Emma had spent last weekend looking at a whole bunch of potential homes (she wants to leave her current apartment) and she had narrowed it down to one. She wanted me to give it final approval (especially since the landlord preferred if I co-signed the lease). We left work at 5:30 p.m., sailed up the QEW to Toronto and arrived at her 'future abode' in plenty of time. We cooled our heels on the curb for about 20 minutes, watching the passing traffic (foot, bike and car) and assessed the rhythm of the neighborhood. So far, so good.
We met the landlord at 7:45 p.m. and I put an hour's worth of coinage into the meter.
We left in under 15 minutes.
This place was a dump. I have no idea why Emma originally thought this would work for her. Good Grief! And the woman wanted $1450 a month. That's FOURTEEN HUNDRED AND FIFTY DOLLARS. I would have committed suicide within the week if I had to live there. Emma's excuse was that she had originally looked at it during a torrential downpour and it had felt "cozy". Last night at 8:00 p.m it felt claustrophobic and filthy. The current tenants had thoughtfully left a large plastic bag of rotting apples in the kitchen. Maybe they didn't want to move and were trying to sabotage the move, but the odor, coupled with the closeness and lack of natural light accelerated my descent back down to the front door. I couldn't wait to leave. Emma could tell by my overly polite manner and raised eyebrow that I was nixing this place. Ugh.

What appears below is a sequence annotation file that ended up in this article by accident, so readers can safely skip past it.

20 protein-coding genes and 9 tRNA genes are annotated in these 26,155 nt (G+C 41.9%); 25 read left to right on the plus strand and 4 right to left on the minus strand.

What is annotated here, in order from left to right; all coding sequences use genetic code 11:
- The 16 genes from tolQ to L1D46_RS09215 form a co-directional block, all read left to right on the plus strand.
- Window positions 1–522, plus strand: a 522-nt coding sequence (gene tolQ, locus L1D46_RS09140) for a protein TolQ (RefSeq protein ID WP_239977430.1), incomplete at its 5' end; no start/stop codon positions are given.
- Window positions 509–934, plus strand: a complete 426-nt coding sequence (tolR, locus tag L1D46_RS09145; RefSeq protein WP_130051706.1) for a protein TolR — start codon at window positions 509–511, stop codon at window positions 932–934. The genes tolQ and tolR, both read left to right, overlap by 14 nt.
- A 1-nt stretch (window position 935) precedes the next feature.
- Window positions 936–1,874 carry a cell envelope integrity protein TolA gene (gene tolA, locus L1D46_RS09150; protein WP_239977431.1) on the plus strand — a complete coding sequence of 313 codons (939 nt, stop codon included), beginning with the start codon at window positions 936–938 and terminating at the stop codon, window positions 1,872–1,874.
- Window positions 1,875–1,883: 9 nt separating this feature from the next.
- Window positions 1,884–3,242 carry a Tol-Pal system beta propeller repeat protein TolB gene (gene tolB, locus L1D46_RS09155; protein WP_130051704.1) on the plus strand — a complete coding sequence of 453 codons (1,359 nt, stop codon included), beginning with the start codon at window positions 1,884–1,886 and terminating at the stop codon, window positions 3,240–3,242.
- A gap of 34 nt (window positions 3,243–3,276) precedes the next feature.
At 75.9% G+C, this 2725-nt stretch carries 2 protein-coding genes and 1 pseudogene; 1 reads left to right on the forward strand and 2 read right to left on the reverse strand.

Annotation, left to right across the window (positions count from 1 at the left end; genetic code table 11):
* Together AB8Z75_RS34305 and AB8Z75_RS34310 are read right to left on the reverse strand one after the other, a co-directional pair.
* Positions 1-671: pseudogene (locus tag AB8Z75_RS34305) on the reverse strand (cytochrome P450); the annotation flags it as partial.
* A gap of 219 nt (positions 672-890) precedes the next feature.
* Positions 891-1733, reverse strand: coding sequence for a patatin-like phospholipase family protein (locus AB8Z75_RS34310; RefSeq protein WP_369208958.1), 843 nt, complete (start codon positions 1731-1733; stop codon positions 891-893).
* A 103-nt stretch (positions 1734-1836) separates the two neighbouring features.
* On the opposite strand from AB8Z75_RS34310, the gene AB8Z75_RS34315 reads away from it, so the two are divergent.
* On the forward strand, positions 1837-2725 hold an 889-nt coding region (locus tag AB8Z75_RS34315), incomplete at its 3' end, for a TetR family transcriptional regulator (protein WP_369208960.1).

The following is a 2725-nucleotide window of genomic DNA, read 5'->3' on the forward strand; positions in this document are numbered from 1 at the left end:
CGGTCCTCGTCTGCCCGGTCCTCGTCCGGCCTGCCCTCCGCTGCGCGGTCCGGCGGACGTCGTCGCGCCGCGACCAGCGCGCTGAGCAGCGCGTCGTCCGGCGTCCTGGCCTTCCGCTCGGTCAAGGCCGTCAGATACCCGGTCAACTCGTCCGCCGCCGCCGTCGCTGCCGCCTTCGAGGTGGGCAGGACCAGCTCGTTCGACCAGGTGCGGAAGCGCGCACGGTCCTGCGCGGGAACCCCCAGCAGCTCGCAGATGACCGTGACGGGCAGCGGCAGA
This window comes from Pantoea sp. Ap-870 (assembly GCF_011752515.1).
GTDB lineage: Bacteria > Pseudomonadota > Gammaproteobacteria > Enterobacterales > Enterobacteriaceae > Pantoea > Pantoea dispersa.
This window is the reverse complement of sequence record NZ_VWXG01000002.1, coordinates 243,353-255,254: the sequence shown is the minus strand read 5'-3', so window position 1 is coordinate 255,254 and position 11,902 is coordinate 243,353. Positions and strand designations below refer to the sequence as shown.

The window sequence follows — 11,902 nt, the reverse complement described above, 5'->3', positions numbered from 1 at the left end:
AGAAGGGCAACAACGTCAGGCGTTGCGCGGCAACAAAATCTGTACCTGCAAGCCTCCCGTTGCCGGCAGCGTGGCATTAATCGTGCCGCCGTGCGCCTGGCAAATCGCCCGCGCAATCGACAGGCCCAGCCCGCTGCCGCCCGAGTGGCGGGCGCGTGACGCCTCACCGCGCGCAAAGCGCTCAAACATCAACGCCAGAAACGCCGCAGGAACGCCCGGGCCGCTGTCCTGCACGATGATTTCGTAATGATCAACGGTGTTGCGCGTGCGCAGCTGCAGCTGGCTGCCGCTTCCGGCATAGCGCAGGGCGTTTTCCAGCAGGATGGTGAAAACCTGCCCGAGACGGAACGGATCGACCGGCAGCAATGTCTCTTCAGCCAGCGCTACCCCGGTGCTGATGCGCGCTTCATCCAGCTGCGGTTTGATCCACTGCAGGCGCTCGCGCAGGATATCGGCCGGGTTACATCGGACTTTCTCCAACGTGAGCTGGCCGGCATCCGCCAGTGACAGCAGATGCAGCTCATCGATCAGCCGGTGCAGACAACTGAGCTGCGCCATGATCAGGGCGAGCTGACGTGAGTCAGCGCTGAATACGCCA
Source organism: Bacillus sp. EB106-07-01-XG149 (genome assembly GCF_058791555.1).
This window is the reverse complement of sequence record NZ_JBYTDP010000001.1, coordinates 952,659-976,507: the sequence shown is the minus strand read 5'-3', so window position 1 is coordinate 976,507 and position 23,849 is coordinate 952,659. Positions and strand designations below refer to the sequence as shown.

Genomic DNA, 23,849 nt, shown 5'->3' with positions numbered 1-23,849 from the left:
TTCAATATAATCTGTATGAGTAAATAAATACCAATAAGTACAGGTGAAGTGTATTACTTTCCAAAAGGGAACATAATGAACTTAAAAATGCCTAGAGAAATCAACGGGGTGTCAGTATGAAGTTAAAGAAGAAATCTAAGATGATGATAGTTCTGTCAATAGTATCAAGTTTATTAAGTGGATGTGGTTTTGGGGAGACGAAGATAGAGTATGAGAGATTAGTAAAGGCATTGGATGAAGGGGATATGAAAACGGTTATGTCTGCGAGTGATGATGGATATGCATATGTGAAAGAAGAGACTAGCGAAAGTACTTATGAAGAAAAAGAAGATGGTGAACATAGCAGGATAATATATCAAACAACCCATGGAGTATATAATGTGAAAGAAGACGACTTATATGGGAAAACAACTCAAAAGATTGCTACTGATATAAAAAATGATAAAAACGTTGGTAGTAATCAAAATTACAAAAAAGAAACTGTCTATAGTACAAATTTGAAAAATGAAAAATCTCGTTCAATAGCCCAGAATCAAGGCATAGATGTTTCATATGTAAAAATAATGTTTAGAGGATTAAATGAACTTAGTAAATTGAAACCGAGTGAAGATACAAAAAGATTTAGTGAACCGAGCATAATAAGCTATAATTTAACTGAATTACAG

We left the apartment and headed up to the Downsview hangar ( a semi abandoned Canadian air force facility) where Emma's derby girls had a scrimmage scheduled. On the way north Emma vented her frustration about house hunting and wondered if allowing me to have a veto was the right decision. She was torqued - to put it mildly.
- A hangar from WWII with a painted track on the floor. The floor was sticky.
- The stench of millions of previous athletes trapped in the rafters. The smell was only slightly better than the rotting apples we had left downtown.
- The temperature was a good 10 degrees hotter inside then outside despite the fact that the huge airplane doors were wide open. And, it was a hot night.
- Scantily clad girls racing around a track - shouting instructions and encouragement and trash talking the other team.
- A dull roar from other parts of the hangar where soccer, street hockey and lacrosse were simultaneously being played.
We left practice, got on the QEW and sailed back home. Emma was driving and was coming off the high of working out with the girls. All was right with the world... until we got to the Ford plant in Oakville. All 4 lanes came to an abrupt halt. Construction at midnight had begun and we were in the midst of it. It took us 1 hour to travel 1 mile as the 4 lanes were forced to merge into one.
Uncharacteristically, Emma and I did not swear and gnash our teeth. Instead, we laughed and joked and told stories while we inched our way forward. And, a lot of the stories were about Bill. We both know him so well that we can tell stories in short-hand and laugh without really finishing our thoughts. We were probably a little punchy since it was so late and we'd had an emotional evening. But, we made the best of a bad situation.
It was kind of like waiting in line at Tim Horton's .... without the promise of coffee. The payoff was the time we were spending together.